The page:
Saftu general secretary Zwelinzima Vavi Picture: Nokuthula Mbatha/ANA
Saftu general secretary Zwelinzima Vavi Picture: Nokuthula Mbatha/ANA

Saftu to take socio-economic general strike to Parliament

By Siviwe Feketha Time of article published Feb 16, 2021

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The SA Federation of Trade Unions (Saftu) is taking their nationwide general strike to Parliament next week as it accuses the government of not doing enough to uplift South Africans from the ravages of poverty, growing unemployment and inequality.

The federation indicated that its organised strike action had been designed to coincide with Finance Minister Tito Mboweni’s Budget Speech which is scheduled for February 24 as it wanted to sharply raise and draw SA’s socio-economic woes to the attention of the nation.

Saftu general secretary Zwelinzima Vavi told a media briefing on Tuesday that the battle against the Covid-19 pandemic had not united South Africans as inequalities and job cuts were escalating, with the working class bearing the brunt of economic exclusion.

“This ‘we are all in this together’ does not make sense to us. The pandemic divided us further in what is already the world’s most unequal country. Rich capitalists have gotten richer while the working class is now much poorer. It is time to fight back. We must take the battle for our jobs, livelihoods and democratic rights to the streets,” Vavi said.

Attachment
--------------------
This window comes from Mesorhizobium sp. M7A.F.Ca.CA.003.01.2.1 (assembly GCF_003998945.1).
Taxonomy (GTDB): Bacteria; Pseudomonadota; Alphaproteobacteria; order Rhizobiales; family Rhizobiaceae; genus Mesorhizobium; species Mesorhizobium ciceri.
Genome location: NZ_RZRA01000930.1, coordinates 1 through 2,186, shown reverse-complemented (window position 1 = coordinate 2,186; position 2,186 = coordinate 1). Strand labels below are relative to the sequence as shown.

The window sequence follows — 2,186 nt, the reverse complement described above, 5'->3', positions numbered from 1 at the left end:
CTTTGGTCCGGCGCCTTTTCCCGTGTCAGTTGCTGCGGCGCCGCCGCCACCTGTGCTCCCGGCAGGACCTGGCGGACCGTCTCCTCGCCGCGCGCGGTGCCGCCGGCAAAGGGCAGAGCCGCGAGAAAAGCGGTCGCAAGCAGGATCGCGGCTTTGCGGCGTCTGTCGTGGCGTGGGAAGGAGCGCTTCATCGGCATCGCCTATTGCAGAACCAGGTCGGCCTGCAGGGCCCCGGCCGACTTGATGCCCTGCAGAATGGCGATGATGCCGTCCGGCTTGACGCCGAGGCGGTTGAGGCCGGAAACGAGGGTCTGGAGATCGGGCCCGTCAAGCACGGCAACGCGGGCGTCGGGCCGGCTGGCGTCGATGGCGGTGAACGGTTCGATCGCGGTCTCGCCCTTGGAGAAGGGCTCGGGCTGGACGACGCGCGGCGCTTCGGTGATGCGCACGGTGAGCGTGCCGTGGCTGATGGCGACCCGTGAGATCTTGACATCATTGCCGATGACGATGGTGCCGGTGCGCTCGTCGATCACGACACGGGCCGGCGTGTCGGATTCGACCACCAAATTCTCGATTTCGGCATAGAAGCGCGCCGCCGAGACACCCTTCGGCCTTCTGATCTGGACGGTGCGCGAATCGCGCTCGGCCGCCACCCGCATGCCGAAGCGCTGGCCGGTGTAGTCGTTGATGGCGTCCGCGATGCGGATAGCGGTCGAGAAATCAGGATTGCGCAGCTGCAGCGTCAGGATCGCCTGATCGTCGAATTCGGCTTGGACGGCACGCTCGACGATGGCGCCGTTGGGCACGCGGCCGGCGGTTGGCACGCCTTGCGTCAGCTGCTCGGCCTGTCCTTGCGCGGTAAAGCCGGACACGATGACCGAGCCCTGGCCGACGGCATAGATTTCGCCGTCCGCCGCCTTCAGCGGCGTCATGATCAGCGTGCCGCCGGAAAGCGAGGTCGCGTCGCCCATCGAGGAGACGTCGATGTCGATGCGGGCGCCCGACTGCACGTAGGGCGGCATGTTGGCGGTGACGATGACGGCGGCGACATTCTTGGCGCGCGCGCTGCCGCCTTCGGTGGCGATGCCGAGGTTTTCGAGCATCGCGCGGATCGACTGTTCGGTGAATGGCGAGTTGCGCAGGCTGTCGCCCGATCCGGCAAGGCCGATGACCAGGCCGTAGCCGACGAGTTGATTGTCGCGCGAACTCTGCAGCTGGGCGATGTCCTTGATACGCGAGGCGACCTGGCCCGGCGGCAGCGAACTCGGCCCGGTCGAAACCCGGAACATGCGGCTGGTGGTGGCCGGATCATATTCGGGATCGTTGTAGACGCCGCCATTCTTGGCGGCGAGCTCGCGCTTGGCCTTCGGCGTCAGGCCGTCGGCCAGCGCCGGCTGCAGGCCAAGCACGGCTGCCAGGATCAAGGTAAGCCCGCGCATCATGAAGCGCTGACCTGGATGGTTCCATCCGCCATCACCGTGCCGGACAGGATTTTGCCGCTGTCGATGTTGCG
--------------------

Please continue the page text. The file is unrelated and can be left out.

Vavi indicated that a number of Saftu’s affiliated unions had submitted a Section 77 notice to the National Economic Development and Labour Council (Nedlac) for the upcoming strike action in a bid to protect workers should they down tools and take part.

“This means that no employer may victimise or penalise any worker who chose to participate in the strike whether those workers are members of a different union or not a member of any union. Every worker who chooses to participate in the strike has a legal protection,” he said.

Among the issues the federation is planning to highlight is its demand for the overhaul of the country’s economy to counter the damage that saw more than 2 million jobs destroyed by the Covid-19 pandemic.

Saftu has pointed out that SA’s increasing joblessness would inevitably result in the exploitation of most South Africans as the private sector would flourish through the “reserve army” of unemployed people who would be able to accept anything to put food on their mouth.

“Bosses are using Covid-19 as an excuse to cut wages and worsen conditions. More jobs are becoming precarious through outsourcing, zero-hours contracts or bogus self-employment status,” Vavi said.

He pointed out that the union would on Thursday be meeting with other organisations where the details of the general strike would be finalised.

Political Bureau

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